I realize, because reading is an important source of pleasure for me,1 that the First Book Of Summer is not a trivial matter and certainly not a selection to be made cavalierly.
There is no First Book Of Winter, Spring, or Fall. That would be silly.
Summer, however, is special.
Consequently, it is with considerable forethought, serious-mindedness, and humility that I recommend The Lincoln Lawyer by Michael Connelly for your consideration as First Book Of Summer.2
The First Book Of Summer Concept
I subscribe to the old-fashioned notion that ideal summer reading is a tad less ponderous and less serious than selections befitting a gray-clad December day. On the other hand, there is something sacramental about the first book and it shouldn’t be frivolous fluff, a how-to volume, or something based on a gimmick (e.g., the Solve The Puzzle And Win A Gazillion Bucks genre).
The first book one reads in the summer should, it seems to me, be one, unified work so a strong plot or narrative line that invites one to follow along, whether the subject matter is fiction or nonfiction, is essential. Collections of essays, poems, newspaper columns, or short stories need not apply. Joycean stream-of-consciousness style, excessive or inexplicable flashbacks, and magical realism are all wondrous stylistic devices, but they just won’t do for ones First Book Of Summer.
Similarly, I contend that any book that can legitimately be described as “lyrical” is automatically disqualified as a candidate for the First Book Of Summer.
Personal preferences, of course, must be respected. If, for example, one becomes somnolent whenever reading political biography or develops nausea and hives upon opening an example of dōjinshi (AKA doujinshi), even if one suffers from that nagging feeling that such intolerance bespeaks a deeply flawed character, the First Book Of Summer is not the time to coerce ones concentration in the service of a corrective crusade. That said, extending ones boundaries into areas of middling interest can result in disproportionately high benefit/risk ratios.
The Book: The Lincoln Lawyer
The Lincoln Lawyer3 was my Best Read Of 2005 — the book I couldn’t put down and that I was most disappointed to see end. I read books that were more profound, ultimately more absorbing, and more life-affirming. I read books with more intriguing characters and richer plot lines. I read books that were funnier and that were more moving. I didn’t read any other book that more effectively and successfully enticed me to turn to the next page. Heck, the first line is “There is no client as scary as an innocent man.” If that doesn’t pique your interest, then this may not be the book for you. And you may be in a coma; you should check.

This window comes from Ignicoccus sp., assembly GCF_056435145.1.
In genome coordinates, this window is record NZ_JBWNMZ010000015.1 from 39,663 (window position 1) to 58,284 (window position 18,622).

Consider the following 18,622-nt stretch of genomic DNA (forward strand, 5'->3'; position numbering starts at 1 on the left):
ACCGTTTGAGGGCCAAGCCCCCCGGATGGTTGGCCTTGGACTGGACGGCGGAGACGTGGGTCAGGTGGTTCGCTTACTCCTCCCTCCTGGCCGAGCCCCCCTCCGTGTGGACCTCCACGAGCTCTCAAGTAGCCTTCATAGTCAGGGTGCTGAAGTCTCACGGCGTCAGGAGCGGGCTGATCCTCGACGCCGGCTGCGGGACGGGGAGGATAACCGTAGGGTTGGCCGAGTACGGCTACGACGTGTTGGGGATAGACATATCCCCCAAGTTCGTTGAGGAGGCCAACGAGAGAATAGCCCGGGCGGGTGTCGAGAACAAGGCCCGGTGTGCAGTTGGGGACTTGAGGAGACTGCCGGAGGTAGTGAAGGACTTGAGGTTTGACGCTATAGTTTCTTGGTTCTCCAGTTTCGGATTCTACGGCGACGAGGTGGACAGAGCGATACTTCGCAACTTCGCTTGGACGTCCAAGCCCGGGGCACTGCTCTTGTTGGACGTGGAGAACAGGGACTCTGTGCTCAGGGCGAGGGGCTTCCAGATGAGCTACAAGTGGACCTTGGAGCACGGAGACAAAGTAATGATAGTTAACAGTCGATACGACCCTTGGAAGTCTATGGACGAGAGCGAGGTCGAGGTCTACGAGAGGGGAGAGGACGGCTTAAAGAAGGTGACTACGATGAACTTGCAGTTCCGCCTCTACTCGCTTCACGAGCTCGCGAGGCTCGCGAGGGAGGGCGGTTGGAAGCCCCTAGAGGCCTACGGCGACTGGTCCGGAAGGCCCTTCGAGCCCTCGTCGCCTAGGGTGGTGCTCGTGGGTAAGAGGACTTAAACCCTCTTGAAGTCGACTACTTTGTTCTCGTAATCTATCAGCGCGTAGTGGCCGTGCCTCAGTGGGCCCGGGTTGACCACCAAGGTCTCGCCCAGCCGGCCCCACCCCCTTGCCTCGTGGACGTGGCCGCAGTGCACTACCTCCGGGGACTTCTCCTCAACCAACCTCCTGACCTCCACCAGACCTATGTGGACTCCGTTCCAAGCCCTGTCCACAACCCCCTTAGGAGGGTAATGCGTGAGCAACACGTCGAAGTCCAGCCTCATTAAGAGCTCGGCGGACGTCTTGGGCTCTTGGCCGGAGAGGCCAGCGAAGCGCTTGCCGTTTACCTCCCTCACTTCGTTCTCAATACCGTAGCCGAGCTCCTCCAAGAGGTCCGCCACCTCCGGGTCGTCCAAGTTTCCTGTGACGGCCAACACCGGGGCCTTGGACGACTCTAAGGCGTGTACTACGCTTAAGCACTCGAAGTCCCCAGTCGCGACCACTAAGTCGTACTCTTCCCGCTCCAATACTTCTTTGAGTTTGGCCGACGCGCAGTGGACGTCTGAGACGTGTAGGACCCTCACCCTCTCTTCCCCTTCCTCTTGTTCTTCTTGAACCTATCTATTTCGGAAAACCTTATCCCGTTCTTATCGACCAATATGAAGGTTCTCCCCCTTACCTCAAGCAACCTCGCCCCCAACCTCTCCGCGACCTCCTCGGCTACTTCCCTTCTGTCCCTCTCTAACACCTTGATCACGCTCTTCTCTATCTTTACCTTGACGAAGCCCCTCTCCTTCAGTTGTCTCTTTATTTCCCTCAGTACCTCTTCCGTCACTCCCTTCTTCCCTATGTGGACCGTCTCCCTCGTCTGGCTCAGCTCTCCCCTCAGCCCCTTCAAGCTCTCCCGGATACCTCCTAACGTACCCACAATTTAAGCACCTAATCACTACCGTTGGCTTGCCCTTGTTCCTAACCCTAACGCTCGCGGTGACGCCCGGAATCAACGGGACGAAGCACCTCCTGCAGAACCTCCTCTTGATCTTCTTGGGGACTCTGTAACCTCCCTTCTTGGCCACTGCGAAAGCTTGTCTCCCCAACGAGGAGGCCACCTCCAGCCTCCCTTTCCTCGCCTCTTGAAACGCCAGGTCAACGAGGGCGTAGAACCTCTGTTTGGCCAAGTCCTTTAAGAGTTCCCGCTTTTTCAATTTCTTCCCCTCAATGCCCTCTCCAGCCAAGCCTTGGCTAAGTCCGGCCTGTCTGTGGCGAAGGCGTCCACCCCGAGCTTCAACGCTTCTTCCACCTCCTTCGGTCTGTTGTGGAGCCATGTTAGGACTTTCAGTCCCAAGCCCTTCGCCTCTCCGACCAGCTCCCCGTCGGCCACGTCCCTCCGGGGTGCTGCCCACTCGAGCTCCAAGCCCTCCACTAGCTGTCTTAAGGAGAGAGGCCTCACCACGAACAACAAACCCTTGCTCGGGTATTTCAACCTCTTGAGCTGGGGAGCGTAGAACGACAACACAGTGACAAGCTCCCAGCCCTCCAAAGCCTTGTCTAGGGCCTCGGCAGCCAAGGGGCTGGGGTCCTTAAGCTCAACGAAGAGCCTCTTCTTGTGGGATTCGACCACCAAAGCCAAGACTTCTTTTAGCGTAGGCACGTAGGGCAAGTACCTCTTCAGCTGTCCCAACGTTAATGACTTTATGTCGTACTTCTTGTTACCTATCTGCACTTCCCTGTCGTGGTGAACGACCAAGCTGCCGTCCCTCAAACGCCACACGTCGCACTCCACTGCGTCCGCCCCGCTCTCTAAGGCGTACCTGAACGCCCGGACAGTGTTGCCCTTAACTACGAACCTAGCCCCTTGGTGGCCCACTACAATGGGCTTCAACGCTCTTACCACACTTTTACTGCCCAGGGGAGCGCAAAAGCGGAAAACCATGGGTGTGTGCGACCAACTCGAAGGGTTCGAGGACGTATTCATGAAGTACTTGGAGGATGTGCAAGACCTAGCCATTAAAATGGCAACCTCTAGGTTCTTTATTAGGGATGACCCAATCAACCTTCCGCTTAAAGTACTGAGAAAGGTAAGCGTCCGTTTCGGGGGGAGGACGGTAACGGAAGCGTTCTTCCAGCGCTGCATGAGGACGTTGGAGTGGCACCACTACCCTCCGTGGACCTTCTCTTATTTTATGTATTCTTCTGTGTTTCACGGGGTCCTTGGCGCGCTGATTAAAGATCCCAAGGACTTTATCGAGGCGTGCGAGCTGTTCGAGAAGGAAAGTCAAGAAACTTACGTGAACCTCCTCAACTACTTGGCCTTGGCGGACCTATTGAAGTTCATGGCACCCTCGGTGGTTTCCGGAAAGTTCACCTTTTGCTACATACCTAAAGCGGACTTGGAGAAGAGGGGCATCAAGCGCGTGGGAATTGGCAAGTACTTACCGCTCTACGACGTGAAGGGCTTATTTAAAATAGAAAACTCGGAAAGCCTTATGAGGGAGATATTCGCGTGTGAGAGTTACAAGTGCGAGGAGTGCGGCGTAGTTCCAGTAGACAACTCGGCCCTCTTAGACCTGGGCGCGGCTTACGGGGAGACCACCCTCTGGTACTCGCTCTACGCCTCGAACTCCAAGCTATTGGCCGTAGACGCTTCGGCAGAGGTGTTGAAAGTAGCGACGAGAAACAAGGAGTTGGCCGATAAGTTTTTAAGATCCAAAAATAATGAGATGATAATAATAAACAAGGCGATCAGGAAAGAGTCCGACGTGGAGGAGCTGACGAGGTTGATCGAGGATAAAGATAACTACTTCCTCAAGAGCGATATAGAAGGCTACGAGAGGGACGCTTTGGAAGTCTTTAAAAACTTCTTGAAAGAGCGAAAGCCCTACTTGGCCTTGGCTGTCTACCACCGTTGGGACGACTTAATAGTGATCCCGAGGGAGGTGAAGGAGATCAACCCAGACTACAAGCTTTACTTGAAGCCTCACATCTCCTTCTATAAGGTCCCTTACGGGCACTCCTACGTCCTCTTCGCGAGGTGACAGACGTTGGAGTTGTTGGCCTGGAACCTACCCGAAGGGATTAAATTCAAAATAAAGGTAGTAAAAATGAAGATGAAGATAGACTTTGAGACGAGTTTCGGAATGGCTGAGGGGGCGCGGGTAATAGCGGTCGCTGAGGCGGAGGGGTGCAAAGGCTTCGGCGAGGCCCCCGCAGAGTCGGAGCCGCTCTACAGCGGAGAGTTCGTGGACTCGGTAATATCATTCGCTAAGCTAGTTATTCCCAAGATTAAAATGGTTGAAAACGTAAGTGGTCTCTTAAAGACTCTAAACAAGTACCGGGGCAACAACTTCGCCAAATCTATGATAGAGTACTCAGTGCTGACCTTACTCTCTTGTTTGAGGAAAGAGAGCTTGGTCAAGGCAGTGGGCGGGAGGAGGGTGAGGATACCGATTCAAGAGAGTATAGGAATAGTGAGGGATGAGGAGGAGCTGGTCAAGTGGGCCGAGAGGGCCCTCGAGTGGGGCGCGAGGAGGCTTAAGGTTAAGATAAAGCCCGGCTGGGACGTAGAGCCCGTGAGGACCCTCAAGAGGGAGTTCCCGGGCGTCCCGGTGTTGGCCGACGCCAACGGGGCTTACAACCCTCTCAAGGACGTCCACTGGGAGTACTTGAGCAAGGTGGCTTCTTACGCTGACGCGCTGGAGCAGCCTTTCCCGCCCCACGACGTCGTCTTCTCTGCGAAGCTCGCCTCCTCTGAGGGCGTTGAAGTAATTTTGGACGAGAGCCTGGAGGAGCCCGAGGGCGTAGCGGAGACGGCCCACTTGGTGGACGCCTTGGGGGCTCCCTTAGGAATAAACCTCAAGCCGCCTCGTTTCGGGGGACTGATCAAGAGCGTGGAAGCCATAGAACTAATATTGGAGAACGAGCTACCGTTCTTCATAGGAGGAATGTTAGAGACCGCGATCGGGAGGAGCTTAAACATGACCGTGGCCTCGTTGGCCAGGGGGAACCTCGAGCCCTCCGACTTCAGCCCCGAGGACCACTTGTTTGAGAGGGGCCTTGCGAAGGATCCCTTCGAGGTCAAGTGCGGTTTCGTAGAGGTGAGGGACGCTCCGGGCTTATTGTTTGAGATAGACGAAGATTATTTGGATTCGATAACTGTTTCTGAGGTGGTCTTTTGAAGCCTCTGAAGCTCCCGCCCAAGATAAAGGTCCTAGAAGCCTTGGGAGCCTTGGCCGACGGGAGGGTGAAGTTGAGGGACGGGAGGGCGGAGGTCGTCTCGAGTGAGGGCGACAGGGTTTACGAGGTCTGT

The Lincoln Lawyer is a legal thriller that falls into the same category as and rivals the quality of Scott Turow’s Presumed Innocent. The courtroom episodes are nothing short of fascinating and, according to the reviews written by lawyers, believable and revealing. The behind the scenes manipulations are, if anything, more remarkable. Connelly described his preparation for writing The Lincoln Lawyer in an interview with the Wall Street Journal:
It took me five months to write, but five years to hang out with lawyers and in courtrooms. I had a lot of reporting to do. I don’t do a lot of reporting for Harry Bosch, but I knew that with “The Lincoln Lawyer” I’d be out of my comfort zone. My old roommate at the Daytona Beach News Journal went to law school, and I reconnected with him. He allowed me to intrude in his personal and professional life over several years …
Connelly, best known for his series of detective novels featuring Harry Bosch, writes in a taut but not austere style. He elaborates where elaboration is useful, but there is no padding and no excess.
The story line has multiple twists and turns, but the movement of characters and plot is competently and carefully explained. Never is the reader left asking unsettling questions of this sort:
“How did he get there?”
“Is that even physically possible?”